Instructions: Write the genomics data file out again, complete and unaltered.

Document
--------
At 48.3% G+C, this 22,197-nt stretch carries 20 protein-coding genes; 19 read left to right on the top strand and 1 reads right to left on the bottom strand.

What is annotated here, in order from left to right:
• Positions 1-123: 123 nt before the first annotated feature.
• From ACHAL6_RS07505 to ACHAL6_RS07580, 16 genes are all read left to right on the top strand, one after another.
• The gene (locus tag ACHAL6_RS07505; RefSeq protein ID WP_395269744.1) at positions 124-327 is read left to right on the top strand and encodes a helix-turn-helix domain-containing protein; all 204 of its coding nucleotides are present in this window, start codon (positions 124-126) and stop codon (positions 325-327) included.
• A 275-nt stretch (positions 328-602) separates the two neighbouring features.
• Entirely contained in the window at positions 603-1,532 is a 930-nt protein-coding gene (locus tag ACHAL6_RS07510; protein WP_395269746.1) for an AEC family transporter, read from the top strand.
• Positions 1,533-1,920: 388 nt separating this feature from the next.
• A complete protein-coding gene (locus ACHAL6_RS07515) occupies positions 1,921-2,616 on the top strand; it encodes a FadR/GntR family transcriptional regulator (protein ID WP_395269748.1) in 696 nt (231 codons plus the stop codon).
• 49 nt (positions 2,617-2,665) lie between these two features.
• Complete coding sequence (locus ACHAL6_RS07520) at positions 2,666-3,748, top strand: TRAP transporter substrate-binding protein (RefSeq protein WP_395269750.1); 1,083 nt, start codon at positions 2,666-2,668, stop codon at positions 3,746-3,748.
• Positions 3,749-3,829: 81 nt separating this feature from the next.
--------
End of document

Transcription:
At 48.3% G+C, this 22,197-nt stretch carries 20 protein-coding genes; 19 read left to right on the top strand and 1 reads right to left on the bottom strand.

What is annotated here, in order from left to right:
• Positions 1-123: 123 nt before the first annotated feature.
• From ACHAL6_RS07505 to ACHAL6_RS07580, 16 genes are all read left to right on the top strand, one after another.
• The gene (locus tag ACHAL6_RS07505; RefSeq protein ID WP_395269744.1) at positions 124-327 is read left to right on the top strand and encodes a helix-turn-helix domain-containing protein; all 204 of its coding nucleotides are present in this window, start codon (positions 124-126) and stop codon (positions 325-327) included.
• A 275-nt stretch (positions 328-602) separates the two neighbouring features.
• Entirely contained in the window at positions 603-1,532 is a 930-nt protein-coding gene (locus tag ACHAL6_RS07510; protein WP_395269746.1) for an AEC family transporter, read from the top strand.
• Positions 1,533-1,920: 388 nt separating this feature from the next.
• A complete protein-coding gene (locus ACHAL6_RS07515) occupies positions 1,921-2,616 on the top strand; it encodes a FadR/GntR family transcriptional regulator (protein ID WP_395269748.1) in 696 nt (231 codons plus the stop codon).
• 49 nt (positions 2,617-2,665) lie between these two features.
• Complete coding sequence (locus ACHAL6_RS07520) at positions 2,666-3,748, top strand: TRAP transporter substrate-binding protein (RefSeq protein WP_395269750.1); 1,083 nt, start codon at positions 2,666-2,668, stop codon at positions 3,746-3,748.
• Positions 3,749-3,829: 81 nt separating this feature from the next.